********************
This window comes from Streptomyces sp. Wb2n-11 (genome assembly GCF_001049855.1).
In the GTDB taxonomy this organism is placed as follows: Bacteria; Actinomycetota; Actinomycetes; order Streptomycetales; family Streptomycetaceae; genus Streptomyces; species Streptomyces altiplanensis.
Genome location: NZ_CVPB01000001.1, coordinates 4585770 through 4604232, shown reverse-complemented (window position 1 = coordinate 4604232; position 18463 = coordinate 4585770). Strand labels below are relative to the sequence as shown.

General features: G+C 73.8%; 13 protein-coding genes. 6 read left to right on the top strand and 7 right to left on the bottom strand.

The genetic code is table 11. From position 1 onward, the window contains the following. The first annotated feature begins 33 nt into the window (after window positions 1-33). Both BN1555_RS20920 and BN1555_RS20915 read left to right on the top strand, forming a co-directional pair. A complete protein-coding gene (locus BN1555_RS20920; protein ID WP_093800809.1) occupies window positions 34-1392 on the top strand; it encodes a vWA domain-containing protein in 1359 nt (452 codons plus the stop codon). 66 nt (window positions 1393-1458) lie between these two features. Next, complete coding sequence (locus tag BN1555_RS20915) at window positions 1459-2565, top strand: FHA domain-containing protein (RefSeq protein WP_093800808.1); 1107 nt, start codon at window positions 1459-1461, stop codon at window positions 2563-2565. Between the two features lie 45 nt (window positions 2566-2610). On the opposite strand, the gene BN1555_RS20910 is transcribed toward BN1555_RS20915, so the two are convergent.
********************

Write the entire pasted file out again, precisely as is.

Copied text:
This window comes from Streptomyces sp. Wb2n-11 (genome assembly GCF_001049855.1).
In the GTDB taxonomy this organism is placed as follows: Bacteria; Actinomycetota; Actinomycetes; order Streptomycetales; family Streptomycetaceae; genus Streptomyces; species Streptomyces altiplanensis.
Genome location: NZ_CVPB01000001.1, coordinates 4585770 through 4604232, shown reverse-complemented (window position 1 = coordinate 4604232; position 18463 = coordinate 4585770). Strand labels below are relative to the sequence as shown.

General features: G+C 73.8%; 13 protein-coding genes. 6 read left to right on the top strand and 7 right to left on the bottom strand.

The genetic code is table 11. From position 1 onward, the window contains the following. The first annotated feature begins 33 nt into the window (after window positions 1-33). Both BN1555_RS20920 and BN1555_RS20915 read left to right on the top strand, forming a co-directional pair. A complete protein-coding gene (locus BN1555_RS20920; protein ID WP_093800809.1) occupies window positions 34-1392 on the top strand; it encodes a vWA domain-containing protein in 1359 nt (452 codons plus the stop codon). 66 nt (window positions 1393-1458) lie between these two features. Next, complete coding sequence (locus tag BN1555_RS20915) at window positions 1459-2565, top strand: FHA domain-containing protein (RefSeq protein WP_093800808.1); 1107 nt, start codon at window positions 1459-1461, stop codon at window positions 2563-2565. Between the two features lie 45 nt (window positions 2566-2610). On the opposite strand, the gene BN1555_RS20910 is transcribed toward BN1555_RS20915, so the two are convergent.